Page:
In addition, as the Second Circuit points out, "had the district court followed the procedure we later counseled in [Zarvela v. Artuz], staying [the first petition] pending exhaustion rather than dismissing it, [petitioner's claims] would still be before the court under a timely filing." Rodriguez, 303 F.3d at 439. In Zarvela v. Artuz, 254 F.3d 374 (2d Cir. 2001), the court found that, where a petition contains both exhausted and unexhausted claims, an alternative to dismissing the petition without prejudice to renewal after exhaustion of state court remedies is to dismiss only the unexhausted claims and stay the balance of the petition with a requirement that the petitioner promptly pursue state court remedies and return to federal court. See Zarvela, 254 F.3d at 380-82. Moreover, the court held, where "an outright dismissal `could jeopardize the timeliness of a collateral attack,'" a court must stay the petition. Id. at 380. The court reasoned that a stay of the petition would avoid the procedural obstacles which would arise if a petitioner were to withdraw his petition and resubmit it at a later date or have his resubmitted petition treated as a second or successive petition. Id.

  Had the Second Circuit's decision in Zarvela been available at the time that Rodriguez sought to withdraw his first petition, presumably the court would have stayed the exhausted portion of the petition and dismissed only the unexhausted claims. If that course had been pursued, the present circumstance, in which the second petition has been rendered untimely, would have been avoided. However, since neither Zarvela nor Duncan had been decided at the time Rodriguez's first petition was dismissed, the court could not have foreseen the risks attendant upon that ruling. Therefore, the Court concludes that "extraordinary circumstances" exist in this case.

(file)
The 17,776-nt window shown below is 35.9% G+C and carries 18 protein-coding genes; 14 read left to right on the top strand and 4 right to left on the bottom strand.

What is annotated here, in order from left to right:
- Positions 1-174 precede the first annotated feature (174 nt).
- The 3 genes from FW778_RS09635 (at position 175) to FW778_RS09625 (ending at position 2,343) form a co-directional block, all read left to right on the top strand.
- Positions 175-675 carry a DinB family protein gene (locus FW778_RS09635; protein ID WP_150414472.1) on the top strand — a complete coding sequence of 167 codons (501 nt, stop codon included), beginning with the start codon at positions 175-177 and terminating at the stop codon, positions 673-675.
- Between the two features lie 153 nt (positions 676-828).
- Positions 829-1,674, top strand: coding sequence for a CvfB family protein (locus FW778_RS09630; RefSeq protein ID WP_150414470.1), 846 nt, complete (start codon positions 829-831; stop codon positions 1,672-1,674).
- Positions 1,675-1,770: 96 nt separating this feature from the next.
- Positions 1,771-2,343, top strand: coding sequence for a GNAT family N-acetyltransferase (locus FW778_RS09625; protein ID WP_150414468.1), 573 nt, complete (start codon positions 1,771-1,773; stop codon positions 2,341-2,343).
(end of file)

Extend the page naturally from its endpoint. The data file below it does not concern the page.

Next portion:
In addition, Rodriguez acted with reasonable diligence in pursuing his claims. Rodriguez filed his first petition approximately seven months after his conviction became final. Moreover, he sought to withdraw the petition as soon as respondent moved to dismiss for failure to exhaust state remedies and, on his own initiative, retracted his request for a withdrawal when he became concerned that he would not be able to complete exhaustion proceedings within the time remaining in the one-year limitations period. In May 1999, petitioner again sought to withdraw his petition so that he might exhaust his state remedies. Previously, in an attempt to exhaust state remedies with respect to his claim of ineffective assistance of appellate counsel, petitioner had filed a motion for a writ of error coram nobis. Finally, petitioner filed his second petition approximately two months after his coram nobis application was denied. As he then supposed, he was well within the limitations period.

  Given the extraordinary circumstances presented in this case, the decision of the Supreme Court in Duncan and petitioner's reasonable diligence in pursuing his state and federal court remedies, the Court concludes that petitioner is entitled to equitable tolling of the period during which his first petition was pending in federal court, that is, April 14, 1997 through June 21, 1999. Thus, the limitations period began on August 26, 1996, and continued to run for 232 days, until the petitioner filed his first petition, on April 14, 1997. Allowing for equitable tolling of the period during which the first petition was pending in federal court, the limitations period was tolled from that date through the pendency of the coram nobis application and began to run again on September 16, 1999, the date on which the coram nobis application was denied. At the time the second petition was filed, on November 22, 1999, 65 days remained in the limitations period. Thus, the second petition was filed timely.